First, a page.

Arguing for the safety of teenagers is a common tactic of the LGBT Left, but in this case, they seem to be imagining teenagers from 20 years ago. LGBT teens are not seeking out “chat rooms” in darkened corners of their house hiding from their parents. An ongoing narrative is that LGBT teens, widely celebrated in media and openly expressing themselves in school and online currently, are somehow still hiding in the closet in fear.

This is false, and obviously so. All social media is openly left-wing. All social media companies cater to diversity and social justice and provide special protections for LGBT youth.

The Advocate article assumes the enemies they are protesting are Comcast, Verizon, and AT&T. Yet if any consumer will pay more for anything, it will be to the ISPs themselves. Plus, these companies are out and proud. For gay pride month, Comcast provided a week-long freeview of award-winning LGBT programming. Verizon has a page on their official site dedicated to their pro-LGBT advocacy titled, “Verizon: A Champion for LGBT Rights Every Day.” AT&T partnered with GLAAD for their fifth annual Live Proud Campaign designed to “encourage[] the LGBT community and its allies to declare ‘We Are Bold’ in various ways.”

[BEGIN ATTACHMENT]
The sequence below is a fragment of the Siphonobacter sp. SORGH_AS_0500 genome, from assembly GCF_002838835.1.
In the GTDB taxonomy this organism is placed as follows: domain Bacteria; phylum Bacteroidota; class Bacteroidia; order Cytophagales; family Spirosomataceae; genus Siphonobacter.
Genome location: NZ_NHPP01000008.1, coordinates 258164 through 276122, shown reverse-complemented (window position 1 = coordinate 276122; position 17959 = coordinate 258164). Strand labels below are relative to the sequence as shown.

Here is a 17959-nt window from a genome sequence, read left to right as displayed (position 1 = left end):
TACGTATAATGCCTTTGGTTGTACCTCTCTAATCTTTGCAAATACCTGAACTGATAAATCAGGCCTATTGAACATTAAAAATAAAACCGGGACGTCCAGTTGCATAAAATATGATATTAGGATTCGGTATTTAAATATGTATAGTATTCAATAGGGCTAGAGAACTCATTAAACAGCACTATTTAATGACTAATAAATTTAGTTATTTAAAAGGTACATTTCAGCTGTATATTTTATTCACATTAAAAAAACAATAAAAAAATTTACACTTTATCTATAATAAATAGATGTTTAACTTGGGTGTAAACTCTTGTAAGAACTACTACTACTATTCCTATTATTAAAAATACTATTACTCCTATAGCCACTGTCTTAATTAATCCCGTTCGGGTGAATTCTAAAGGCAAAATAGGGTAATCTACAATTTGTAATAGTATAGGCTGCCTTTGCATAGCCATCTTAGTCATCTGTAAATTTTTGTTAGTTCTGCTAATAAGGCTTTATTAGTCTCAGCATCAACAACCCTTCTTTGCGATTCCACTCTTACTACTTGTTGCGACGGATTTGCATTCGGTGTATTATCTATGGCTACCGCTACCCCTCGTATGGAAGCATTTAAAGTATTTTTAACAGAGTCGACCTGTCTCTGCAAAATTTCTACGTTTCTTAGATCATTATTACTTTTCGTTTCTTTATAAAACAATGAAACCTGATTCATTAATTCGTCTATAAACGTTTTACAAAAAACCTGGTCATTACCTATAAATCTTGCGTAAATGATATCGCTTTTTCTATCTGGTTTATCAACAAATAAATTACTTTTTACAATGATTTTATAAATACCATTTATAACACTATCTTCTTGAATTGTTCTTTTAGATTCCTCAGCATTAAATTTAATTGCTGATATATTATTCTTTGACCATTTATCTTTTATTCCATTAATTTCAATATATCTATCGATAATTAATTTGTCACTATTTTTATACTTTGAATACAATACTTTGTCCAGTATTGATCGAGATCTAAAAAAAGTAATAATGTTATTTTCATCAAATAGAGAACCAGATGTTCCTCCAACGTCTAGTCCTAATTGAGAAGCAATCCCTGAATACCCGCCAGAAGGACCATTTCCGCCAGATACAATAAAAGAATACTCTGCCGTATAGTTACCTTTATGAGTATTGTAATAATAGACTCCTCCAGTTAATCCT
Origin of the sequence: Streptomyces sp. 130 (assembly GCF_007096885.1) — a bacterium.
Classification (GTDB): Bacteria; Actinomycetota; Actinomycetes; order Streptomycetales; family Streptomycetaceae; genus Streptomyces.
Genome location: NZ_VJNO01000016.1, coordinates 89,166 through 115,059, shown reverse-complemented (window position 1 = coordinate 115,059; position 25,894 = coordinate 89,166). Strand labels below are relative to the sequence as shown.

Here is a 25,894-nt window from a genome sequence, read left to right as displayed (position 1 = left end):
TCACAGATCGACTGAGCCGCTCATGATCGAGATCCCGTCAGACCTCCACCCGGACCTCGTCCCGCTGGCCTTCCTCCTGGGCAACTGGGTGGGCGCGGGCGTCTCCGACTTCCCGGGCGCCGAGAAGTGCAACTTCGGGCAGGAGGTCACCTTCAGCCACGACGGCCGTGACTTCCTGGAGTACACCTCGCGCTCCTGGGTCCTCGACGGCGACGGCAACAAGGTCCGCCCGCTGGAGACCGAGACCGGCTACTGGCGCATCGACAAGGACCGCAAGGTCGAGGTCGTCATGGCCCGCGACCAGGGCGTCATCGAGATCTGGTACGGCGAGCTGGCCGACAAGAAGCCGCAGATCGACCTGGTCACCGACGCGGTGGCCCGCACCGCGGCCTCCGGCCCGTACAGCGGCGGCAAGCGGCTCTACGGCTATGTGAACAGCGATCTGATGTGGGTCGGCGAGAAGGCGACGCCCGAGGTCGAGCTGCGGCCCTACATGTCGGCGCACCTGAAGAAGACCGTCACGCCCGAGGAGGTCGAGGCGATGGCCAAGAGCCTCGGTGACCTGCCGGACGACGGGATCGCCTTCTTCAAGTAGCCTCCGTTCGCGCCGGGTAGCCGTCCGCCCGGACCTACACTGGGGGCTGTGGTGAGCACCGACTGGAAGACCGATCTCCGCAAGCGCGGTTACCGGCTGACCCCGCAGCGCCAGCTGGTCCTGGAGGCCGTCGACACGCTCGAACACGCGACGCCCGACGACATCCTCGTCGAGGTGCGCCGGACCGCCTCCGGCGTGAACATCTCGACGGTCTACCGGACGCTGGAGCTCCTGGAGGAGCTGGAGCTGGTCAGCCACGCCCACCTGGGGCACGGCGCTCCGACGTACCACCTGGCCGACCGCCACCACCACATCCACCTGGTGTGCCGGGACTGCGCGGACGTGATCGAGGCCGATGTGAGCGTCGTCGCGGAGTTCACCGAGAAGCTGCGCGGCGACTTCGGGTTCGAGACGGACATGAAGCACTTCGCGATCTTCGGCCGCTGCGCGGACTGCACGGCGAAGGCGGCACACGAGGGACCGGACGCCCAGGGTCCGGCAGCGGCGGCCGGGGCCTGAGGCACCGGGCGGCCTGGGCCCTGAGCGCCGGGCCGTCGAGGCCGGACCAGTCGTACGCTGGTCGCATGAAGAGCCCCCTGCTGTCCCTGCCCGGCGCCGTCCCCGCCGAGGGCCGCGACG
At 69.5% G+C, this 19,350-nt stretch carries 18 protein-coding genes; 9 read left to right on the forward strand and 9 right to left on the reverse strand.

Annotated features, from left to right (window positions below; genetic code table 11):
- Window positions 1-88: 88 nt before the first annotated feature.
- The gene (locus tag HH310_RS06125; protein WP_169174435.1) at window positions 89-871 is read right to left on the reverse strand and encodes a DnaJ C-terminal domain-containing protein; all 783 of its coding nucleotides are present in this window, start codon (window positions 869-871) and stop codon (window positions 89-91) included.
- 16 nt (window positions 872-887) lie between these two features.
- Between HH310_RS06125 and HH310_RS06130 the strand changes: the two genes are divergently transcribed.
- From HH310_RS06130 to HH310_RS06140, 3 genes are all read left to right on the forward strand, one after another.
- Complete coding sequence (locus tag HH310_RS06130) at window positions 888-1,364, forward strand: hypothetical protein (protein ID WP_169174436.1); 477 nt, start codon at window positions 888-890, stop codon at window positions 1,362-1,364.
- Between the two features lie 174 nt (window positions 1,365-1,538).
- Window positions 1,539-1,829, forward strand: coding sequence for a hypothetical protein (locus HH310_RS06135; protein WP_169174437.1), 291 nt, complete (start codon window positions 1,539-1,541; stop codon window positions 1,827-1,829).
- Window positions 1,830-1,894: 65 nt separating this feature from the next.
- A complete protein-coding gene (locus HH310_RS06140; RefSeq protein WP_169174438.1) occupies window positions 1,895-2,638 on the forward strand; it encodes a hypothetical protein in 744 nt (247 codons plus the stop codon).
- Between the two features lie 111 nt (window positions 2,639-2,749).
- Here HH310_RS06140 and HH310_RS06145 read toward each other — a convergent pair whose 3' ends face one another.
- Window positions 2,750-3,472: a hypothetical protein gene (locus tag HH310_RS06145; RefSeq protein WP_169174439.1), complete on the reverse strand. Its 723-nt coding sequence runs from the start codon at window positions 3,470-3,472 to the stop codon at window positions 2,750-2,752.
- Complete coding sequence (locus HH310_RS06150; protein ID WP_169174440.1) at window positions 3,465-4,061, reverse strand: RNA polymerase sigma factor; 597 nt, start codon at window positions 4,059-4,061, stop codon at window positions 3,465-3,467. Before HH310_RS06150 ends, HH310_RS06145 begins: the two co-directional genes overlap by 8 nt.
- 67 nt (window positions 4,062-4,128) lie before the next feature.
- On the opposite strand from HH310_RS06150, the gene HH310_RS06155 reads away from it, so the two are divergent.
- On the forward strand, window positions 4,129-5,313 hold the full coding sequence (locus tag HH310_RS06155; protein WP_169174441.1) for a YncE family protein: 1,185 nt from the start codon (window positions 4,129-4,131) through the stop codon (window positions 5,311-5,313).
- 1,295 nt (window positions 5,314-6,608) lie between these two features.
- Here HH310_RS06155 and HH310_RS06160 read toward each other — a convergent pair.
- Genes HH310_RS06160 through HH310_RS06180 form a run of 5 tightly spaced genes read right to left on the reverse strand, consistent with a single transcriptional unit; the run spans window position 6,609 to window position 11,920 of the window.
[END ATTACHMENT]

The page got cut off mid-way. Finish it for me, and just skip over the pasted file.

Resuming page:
Let’s Be Real: Media Companies Are Pro-Gay

The final layer of argument relies on the idea that those who pay more will get a faster lane than those who pay less. Alvin McEwen of the anti-Christian LGBT blog titled “Holy Bullies and Headless Monsters” described this as an intentional way to keep LGBT people ignorant and afraid. Again, given the current social climate, this is preposterous.